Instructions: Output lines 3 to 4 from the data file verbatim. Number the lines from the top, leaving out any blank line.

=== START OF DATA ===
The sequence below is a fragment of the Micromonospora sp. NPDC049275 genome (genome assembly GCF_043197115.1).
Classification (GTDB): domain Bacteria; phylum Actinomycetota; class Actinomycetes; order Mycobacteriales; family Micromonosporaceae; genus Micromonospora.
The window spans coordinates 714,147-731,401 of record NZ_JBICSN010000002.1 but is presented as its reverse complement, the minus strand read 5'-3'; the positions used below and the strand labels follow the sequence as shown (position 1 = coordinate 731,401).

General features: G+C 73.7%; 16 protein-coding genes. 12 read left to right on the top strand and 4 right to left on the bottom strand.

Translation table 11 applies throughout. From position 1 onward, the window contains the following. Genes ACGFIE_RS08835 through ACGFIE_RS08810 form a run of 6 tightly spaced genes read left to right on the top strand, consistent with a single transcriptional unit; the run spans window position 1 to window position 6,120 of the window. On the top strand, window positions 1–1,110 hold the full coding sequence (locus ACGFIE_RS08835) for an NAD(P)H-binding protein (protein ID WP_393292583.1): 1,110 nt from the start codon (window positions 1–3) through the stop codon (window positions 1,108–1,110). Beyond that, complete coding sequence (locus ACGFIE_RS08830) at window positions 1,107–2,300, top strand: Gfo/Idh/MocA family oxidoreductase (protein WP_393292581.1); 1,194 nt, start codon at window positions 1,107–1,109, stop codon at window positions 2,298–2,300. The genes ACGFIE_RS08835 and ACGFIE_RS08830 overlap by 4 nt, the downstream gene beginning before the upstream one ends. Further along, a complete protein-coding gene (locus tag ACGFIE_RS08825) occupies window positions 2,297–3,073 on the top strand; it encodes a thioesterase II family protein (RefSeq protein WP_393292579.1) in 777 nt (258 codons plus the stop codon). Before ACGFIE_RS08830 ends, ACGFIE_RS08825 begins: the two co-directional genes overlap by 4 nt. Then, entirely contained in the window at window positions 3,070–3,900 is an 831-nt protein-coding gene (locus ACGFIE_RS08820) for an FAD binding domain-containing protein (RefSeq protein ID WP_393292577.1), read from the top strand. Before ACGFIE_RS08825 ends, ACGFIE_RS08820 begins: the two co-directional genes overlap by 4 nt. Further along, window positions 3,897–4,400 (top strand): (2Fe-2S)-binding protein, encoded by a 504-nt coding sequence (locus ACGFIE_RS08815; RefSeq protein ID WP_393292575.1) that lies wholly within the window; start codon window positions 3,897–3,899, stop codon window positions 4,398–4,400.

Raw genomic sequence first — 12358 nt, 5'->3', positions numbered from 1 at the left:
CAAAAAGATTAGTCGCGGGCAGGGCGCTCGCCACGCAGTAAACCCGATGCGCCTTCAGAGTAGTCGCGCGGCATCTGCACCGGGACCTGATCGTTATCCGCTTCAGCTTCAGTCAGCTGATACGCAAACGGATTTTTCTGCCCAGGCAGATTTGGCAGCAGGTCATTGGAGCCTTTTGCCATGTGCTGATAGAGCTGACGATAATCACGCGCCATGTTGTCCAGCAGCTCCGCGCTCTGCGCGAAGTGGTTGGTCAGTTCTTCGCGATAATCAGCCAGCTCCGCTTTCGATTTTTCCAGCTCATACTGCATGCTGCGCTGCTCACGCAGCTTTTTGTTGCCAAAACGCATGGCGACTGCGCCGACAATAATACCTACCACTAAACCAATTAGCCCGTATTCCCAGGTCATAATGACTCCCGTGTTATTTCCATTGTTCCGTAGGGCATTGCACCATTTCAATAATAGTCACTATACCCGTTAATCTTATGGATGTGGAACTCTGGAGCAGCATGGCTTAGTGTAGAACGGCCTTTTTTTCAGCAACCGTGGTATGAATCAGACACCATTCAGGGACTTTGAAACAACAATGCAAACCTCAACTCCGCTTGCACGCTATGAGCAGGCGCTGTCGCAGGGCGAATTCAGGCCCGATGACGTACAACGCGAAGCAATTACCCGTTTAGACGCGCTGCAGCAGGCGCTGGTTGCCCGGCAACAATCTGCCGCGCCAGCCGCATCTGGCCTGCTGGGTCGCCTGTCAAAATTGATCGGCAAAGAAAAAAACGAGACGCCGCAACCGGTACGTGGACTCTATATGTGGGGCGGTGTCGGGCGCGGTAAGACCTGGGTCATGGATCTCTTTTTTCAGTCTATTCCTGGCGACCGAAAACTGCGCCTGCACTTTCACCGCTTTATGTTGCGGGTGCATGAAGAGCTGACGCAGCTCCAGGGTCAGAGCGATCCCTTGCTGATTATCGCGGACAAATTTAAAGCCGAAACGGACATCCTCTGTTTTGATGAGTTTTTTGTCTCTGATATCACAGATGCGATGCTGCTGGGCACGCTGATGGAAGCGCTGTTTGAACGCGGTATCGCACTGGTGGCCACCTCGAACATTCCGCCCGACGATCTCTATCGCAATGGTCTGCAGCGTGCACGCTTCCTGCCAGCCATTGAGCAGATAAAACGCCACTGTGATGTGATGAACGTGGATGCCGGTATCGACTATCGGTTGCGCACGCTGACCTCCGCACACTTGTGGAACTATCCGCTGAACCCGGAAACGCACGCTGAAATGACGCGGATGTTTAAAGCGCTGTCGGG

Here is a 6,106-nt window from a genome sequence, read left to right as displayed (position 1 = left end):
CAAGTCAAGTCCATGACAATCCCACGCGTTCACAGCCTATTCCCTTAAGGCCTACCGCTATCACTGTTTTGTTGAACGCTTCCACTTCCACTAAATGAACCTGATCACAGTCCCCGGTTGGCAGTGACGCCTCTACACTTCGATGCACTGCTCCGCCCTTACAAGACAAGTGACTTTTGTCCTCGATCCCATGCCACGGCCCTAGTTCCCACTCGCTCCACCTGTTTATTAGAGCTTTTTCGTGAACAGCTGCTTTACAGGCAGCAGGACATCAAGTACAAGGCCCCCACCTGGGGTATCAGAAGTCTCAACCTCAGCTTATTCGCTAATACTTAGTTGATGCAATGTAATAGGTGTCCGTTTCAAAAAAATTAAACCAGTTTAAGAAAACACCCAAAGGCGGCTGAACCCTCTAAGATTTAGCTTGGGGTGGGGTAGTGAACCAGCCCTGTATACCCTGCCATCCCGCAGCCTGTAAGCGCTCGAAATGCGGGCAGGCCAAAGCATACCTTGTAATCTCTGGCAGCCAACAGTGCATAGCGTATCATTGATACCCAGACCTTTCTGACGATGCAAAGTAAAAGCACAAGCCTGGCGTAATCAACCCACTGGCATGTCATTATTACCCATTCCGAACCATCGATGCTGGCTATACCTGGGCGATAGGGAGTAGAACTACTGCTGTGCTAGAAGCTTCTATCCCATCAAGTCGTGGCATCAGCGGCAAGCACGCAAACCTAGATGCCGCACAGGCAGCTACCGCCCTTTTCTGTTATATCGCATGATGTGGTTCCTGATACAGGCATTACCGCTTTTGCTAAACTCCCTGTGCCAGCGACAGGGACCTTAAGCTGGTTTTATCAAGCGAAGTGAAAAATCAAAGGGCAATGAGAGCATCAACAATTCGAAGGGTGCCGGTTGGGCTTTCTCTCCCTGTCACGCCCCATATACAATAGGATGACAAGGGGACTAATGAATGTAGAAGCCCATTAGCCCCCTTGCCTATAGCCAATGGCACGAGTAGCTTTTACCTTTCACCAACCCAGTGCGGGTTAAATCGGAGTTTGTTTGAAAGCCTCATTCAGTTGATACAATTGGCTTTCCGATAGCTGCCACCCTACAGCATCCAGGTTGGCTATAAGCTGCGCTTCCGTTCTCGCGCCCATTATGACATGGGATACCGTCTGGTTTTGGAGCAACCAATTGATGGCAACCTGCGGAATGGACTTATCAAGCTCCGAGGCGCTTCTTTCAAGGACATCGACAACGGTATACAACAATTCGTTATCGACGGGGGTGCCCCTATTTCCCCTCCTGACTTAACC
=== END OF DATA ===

The window spans coordinates 714,147-731,401 of record NZ_JBICSN010000002.1 but is presented as its reverse complement, the minus strand read 5'-3'; the positions used below and the strand labels follow the sequence as shown (position 1 = coordinate 731,401).

General features: G+C 73.7%; 16 protein-coding genes. 12 read left to right on the top strand and 4 right to left on the bottom strand.